Poser & DAZ 3D Runtimes -- Best Practices?



  • Hi All,
    I'm new and I'm devouring all educational content I can find for Poser and DAZ (and iClone). The challenge I'm having is that a lot of the results I'm finding with GoogleFu are really outdated and I can't if they're still best practices or totally useless -- they refer to standalone apps from like 2012 etc etc, which leads to me assume they're outdated.

    Primary questions:

    1. What are the recommended best practices for keeping an organized Runtimes library for Poser?
    2. What are the recommended best practices for shared content between Pozer & DAZ?
    • For example, space isn't an issue, therefore, should I be copying everything 1:1 from DAZ Library to Poser?
    • Lots of the content after my initial install seems to be in odd locations. For example, Poser characters purchased from Renderosity are showing up under Poses. Is this the correct location?
    • Finally, lots of the thumbnails for items (poses etc) are so tiny it's impossible to make use of them. Is there a way to increase their size or what is the best practice of making best use of them?
      Thanks again!


  • I don't think there is any best practice, ask 10 users and you will at least 11 suggestions as to best practice, so I can only say what I do.
    For DAZ content I simple add the My DAZ3d library to my poser runtimes. (Do you know how to add a new runtime to poser?) However as I don't actually use DAZ this only contains DAZ freebies that I can use with the DSON importer (Genesis and Genesis 2 stuff) plus the generation 4 (Victoria 4Michael 4, kids 4) base figures and morphs as I never managed to get morphs++ working by manually installing them.
    For poser content, first advice is never add any content to your base poser library (shown as poser 11 content in your library) since if and when a new version of poser comes out and you decide to upgrade it is easy just to have the say poser12 content library and not bother with your poser 11content library to avoid duplication.
    I would also avoid putting content in to your downloads library as this is also awkward to deal with if you upgrade.
    I would suggest you decide how you want to categorise your content, whether by figure, genre or whatever and create individual runtimes for these. For example I have individual runtime for V4 and M4, but Dawn, Dusk and baby Luna share a runtime.
    I also have runtimes for weapons, outdoor, sci-fi and fantasy content that isn't specific to any one figure.
    Re characters showing up under poses. That;s because these are pose files (.pz2) that you apply to figure, but instead of apply a pose they apply a character shape and in some cases a texture to a figure. What I do is in for example my V4 runtime poses I have created a folder entitled Characters into which I move those. (I've also added folders inside the characters differentiating the characters by race and fantasy figures, clowns etc)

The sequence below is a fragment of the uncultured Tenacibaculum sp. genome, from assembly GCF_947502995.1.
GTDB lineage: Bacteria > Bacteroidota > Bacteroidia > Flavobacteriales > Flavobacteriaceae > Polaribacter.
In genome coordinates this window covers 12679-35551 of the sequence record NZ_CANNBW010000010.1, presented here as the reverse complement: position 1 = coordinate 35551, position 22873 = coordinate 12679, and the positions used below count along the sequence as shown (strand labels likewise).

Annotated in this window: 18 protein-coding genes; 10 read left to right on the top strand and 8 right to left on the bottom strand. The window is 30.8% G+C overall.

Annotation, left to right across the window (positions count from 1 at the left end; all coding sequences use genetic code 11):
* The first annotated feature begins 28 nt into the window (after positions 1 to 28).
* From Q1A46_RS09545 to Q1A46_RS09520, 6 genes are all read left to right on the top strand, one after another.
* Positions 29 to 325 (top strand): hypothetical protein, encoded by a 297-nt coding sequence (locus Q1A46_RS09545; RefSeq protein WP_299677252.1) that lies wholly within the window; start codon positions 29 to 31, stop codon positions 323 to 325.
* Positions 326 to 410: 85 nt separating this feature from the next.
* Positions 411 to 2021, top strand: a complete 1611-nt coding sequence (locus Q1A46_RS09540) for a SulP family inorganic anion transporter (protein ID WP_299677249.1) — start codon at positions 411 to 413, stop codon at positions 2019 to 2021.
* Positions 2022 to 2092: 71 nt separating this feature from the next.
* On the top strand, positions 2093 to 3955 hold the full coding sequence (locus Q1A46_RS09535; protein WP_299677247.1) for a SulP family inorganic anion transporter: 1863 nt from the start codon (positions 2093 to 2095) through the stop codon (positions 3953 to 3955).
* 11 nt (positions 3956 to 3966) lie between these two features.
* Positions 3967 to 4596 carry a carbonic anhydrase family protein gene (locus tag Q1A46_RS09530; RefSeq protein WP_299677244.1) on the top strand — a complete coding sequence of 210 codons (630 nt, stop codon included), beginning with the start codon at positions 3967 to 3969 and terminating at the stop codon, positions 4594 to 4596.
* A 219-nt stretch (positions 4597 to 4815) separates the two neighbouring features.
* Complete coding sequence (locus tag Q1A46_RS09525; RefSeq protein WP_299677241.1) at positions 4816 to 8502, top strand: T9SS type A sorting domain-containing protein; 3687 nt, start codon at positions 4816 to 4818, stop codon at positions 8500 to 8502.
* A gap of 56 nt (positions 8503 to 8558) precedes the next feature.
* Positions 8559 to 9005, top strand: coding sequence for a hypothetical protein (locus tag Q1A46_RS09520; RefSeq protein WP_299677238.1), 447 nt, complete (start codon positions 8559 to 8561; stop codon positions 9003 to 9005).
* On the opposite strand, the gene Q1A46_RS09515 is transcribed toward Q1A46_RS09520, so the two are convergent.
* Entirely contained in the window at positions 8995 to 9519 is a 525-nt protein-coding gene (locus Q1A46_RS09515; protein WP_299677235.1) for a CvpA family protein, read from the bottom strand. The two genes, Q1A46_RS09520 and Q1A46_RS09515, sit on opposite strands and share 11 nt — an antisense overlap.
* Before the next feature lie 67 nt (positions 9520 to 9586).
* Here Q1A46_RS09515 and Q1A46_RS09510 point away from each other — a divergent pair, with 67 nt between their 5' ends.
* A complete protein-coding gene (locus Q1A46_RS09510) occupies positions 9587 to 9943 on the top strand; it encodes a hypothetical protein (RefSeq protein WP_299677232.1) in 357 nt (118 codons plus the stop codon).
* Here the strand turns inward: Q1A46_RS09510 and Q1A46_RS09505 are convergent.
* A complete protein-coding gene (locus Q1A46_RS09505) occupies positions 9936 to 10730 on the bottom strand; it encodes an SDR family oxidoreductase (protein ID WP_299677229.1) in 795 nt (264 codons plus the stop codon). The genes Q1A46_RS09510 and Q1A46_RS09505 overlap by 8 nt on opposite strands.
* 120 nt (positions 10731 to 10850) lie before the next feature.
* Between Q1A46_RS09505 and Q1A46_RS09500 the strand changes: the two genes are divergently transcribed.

The actual size of the thumbnails is I believe fixed, but at the bottom of the library panel you will see 3 dots, click on this and a panel is revealed which allows you to adjust how they are displayed.
    Hope this helps



  • @j-naylor73 said in Poser & DAZ 3D Runtimes -- Best Practices?:

    I don't think there is any best practice, ask 10 users and you will at least 11 suggestions as to best practice, so I can only say what I do.
    For DAZ content I simple add the My DAZ3d library to my poser runtimes. (Do you know how to add a new runtime to poser?) However as I don't actually use DAZ this only contains DAZ freebies that I can use with the DSON importer (Genesis and Genesis 2 stuff) plus the generation 4 (Victoria 4Michael 4, kids 4) base figures and morphs as I never managed to get morphs++ working by manually installing them.
    For poser content, first advice is never add any content to your base poser library (shown as poser 11 content in your library) since if and when a new version of poser comes out and you decide to upgrade it is easy just to have the say poser12 content library and not bother with your poser 11content library to avoid duplication.
    I would also avoid putting content in to your downloads library as this is also awkward to deal with if you upgrade.
    I would suggest you decide how you want to categorise your content, whether by figure, genre or whatever and create individual runtimes for these. For example I have individual runtime for V4 and M4, but Dawn, Dusk and baby Luna share a runtime.
    I also have runtimes for weapons, outdoor, sci-fi and fantasy content that isn't specific to any one figure.
    Re characters showing up under poses. That;s because these are pose files (.pz2) that you apply to figure, but instead of apply a pose they apply a character shape and in some cases a texture to a figure. What I do is in for example my V4 runtime poses I have created a folder entitled Characters into which I move those. (I've also added folders inside the characters differentiating the characters by race and fantasy figures, clowns etc)
    The actual size of the thumbnails is I believe fixed, but at the bottom of the library panel you will see 3 dots, click on this and a panel is revealed which allows you to adjust how they are displayed.